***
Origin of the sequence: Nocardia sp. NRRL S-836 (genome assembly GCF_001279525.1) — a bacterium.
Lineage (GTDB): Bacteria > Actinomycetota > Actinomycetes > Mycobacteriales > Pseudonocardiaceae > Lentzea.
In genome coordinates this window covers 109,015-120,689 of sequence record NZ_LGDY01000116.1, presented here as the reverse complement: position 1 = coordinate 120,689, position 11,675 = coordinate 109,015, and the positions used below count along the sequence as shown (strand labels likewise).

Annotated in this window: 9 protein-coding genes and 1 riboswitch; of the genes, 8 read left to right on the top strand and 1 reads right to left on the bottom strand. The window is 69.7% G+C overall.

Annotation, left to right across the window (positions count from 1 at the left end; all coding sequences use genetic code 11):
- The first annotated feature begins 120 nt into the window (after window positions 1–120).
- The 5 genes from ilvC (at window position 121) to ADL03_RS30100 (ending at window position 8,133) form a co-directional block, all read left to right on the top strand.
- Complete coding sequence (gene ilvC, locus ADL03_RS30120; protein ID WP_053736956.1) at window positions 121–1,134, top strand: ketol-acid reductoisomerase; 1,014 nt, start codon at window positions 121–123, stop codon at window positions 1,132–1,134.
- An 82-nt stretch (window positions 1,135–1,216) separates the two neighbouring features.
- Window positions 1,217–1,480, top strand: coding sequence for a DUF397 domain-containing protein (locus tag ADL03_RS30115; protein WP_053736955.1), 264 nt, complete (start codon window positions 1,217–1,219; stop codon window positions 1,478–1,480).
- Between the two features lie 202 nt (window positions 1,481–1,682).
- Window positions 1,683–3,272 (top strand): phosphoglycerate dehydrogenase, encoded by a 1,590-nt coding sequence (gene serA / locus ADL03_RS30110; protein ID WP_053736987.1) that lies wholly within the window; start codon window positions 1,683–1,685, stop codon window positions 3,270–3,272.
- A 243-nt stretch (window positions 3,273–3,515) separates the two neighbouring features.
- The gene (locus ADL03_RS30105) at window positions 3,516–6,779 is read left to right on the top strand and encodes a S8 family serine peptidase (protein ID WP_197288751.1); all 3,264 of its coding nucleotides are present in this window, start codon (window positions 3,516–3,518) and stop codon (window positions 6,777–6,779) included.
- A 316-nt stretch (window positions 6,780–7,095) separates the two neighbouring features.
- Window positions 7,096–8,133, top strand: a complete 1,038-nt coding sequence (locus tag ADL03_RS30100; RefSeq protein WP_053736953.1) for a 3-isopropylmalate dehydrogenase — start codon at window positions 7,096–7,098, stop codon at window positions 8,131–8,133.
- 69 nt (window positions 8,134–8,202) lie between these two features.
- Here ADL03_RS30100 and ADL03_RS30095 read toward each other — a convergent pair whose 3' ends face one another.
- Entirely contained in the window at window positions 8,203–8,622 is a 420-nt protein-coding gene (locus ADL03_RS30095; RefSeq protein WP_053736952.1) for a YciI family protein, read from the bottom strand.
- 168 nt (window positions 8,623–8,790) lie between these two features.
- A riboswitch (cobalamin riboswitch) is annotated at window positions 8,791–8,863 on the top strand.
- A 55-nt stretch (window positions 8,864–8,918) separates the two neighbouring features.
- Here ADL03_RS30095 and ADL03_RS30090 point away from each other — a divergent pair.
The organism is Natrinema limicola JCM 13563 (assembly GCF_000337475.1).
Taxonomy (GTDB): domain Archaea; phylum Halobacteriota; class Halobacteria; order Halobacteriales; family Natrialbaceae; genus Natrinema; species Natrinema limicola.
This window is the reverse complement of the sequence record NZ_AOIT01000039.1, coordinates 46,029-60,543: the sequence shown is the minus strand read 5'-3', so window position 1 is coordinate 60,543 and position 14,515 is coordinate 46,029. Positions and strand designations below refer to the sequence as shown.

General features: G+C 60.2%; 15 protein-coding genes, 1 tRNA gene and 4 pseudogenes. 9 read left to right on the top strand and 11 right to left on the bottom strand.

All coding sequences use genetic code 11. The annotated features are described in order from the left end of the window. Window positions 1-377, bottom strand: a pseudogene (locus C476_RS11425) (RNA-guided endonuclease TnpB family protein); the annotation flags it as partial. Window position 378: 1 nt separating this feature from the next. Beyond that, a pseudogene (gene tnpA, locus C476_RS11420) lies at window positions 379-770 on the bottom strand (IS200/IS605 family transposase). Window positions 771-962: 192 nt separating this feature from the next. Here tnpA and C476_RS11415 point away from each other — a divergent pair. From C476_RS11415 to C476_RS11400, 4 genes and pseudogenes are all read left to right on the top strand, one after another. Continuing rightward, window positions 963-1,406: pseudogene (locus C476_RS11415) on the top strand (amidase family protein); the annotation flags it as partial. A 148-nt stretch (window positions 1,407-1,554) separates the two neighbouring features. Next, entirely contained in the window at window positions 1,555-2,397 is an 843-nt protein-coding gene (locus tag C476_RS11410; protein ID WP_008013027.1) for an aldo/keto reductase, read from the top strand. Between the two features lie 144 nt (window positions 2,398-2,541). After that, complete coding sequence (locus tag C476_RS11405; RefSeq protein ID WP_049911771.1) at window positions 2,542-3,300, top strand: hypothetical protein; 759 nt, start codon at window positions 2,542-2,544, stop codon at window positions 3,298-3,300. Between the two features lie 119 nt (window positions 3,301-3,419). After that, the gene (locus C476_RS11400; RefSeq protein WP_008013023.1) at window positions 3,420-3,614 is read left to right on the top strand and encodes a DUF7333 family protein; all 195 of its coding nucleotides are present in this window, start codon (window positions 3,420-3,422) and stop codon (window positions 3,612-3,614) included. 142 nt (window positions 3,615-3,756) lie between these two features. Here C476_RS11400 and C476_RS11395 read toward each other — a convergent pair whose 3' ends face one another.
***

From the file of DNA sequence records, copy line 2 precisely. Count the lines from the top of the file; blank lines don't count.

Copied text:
Lineage (GTDB): Bacteria > Actinomycetota > Actinomycetes > Mycobacteriales > Pseudonocardiaceae > Lentzea.